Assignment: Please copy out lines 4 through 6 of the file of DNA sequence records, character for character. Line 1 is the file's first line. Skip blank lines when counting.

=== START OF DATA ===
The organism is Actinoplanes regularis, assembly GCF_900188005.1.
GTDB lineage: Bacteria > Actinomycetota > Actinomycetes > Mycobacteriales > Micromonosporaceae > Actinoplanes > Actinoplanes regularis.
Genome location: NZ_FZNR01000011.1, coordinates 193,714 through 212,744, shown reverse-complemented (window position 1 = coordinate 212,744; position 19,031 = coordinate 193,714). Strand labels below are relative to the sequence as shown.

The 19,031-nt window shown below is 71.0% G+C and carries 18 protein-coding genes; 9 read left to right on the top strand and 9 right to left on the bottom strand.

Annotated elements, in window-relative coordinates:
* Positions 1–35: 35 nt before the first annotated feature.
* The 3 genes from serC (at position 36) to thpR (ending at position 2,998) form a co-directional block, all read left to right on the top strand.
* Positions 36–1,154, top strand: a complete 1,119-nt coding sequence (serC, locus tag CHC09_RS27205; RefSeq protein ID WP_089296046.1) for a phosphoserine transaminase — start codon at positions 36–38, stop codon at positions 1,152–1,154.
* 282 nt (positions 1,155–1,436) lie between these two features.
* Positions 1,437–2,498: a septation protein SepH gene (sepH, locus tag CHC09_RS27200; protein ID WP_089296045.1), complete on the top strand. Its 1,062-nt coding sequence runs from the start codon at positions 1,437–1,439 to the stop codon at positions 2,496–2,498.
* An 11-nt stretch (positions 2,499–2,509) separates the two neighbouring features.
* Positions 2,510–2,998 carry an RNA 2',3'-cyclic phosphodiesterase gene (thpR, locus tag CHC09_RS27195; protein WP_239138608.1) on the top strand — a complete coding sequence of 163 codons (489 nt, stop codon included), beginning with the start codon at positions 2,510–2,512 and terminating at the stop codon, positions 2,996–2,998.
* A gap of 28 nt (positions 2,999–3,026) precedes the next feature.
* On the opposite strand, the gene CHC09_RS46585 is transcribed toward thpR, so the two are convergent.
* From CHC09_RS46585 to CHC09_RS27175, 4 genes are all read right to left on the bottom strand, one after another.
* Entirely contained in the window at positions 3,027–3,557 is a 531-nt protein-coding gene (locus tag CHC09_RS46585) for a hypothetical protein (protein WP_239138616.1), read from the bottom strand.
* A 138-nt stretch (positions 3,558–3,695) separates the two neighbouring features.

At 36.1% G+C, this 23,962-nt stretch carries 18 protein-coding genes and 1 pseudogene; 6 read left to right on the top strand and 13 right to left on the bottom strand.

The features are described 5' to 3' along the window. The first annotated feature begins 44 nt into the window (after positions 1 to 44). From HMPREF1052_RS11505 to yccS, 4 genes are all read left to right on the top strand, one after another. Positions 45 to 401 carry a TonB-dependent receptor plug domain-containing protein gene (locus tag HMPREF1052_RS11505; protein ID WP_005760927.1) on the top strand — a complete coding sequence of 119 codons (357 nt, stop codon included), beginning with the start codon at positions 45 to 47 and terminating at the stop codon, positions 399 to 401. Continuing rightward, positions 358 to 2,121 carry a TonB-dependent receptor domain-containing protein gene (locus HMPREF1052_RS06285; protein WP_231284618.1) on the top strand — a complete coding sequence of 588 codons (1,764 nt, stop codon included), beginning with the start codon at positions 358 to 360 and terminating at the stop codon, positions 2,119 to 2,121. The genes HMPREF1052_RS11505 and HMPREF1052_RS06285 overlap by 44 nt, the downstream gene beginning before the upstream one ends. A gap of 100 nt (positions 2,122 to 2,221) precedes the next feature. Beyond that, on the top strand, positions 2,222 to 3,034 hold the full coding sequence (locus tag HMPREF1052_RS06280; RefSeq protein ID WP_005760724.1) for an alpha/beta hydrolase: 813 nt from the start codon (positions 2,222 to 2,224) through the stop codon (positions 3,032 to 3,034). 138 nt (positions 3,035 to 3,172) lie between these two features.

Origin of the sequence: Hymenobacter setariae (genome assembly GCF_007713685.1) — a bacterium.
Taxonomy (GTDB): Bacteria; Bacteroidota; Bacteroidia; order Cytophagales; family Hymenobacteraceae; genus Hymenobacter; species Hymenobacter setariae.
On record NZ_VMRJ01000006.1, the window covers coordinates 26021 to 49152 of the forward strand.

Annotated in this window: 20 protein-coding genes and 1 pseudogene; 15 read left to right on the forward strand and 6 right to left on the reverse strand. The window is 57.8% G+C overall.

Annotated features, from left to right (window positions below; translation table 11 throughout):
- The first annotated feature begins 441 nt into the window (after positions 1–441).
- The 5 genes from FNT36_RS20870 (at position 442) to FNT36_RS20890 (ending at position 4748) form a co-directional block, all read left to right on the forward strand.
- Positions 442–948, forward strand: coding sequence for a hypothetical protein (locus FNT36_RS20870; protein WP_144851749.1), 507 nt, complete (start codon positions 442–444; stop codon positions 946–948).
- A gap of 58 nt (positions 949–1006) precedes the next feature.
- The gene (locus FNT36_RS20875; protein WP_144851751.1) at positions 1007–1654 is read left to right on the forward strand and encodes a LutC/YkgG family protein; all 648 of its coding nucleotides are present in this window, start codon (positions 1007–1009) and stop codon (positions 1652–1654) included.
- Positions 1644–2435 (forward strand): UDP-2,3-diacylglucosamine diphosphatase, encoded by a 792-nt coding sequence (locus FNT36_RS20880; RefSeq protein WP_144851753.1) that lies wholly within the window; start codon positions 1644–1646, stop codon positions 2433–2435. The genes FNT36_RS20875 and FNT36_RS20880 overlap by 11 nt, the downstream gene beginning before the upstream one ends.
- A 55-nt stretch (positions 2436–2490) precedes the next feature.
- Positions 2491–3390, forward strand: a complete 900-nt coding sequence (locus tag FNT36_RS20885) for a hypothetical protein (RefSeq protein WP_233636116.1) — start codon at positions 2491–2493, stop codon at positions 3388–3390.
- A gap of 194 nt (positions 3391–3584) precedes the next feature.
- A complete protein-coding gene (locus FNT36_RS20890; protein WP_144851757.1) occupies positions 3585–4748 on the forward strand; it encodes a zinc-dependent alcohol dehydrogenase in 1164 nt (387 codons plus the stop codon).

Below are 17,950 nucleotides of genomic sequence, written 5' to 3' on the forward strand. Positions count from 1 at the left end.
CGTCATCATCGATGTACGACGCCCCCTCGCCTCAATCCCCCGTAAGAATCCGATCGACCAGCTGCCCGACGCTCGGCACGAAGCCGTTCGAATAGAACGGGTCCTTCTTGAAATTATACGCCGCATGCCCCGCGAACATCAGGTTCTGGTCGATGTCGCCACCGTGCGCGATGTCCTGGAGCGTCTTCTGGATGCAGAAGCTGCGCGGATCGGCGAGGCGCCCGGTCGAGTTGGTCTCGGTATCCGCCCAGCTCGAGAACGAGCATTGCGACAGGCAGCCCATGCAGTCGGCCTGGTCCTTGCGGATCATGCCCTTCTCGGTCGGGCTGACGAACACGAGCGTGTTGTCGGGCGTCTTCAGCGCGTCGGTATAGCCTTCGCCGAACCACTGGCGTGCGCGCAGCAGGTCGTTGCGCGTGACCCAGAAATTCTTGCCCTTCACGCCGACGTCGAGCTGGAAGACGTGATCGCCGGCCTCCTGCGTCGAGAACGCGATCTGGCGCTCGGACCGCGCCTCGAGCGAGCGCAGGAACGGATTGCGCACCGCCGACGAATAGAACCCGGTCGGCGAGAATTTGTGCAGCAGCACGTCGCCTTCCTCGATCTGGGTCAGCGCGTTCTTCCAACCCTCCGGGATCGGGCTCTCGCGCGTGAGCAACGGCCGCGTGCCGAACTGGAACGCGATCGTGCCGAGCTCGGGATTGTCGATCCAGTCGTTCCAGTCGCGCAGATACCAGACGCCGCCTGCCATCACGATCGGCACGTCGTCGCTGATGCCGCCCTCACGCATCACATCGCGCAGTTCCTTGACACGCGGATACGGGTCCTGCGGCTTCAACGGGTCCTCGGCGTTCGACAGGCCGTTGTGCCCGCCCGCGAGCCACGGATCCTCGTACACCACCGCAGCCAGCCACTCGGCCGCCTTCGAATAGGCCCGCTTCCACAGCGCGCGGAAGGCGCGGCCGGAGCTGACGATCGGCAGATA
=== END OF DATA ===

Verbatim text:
The 19,031-nt window shown below is 71.0% G+C and carries 18 protein-coding genes; 9 read left to right on the top strand and 9 right to left on the bottom strand.

Annotated elements, in window-relative coordinates:
* Positions 1–35: 35 nt before the first annotated feature.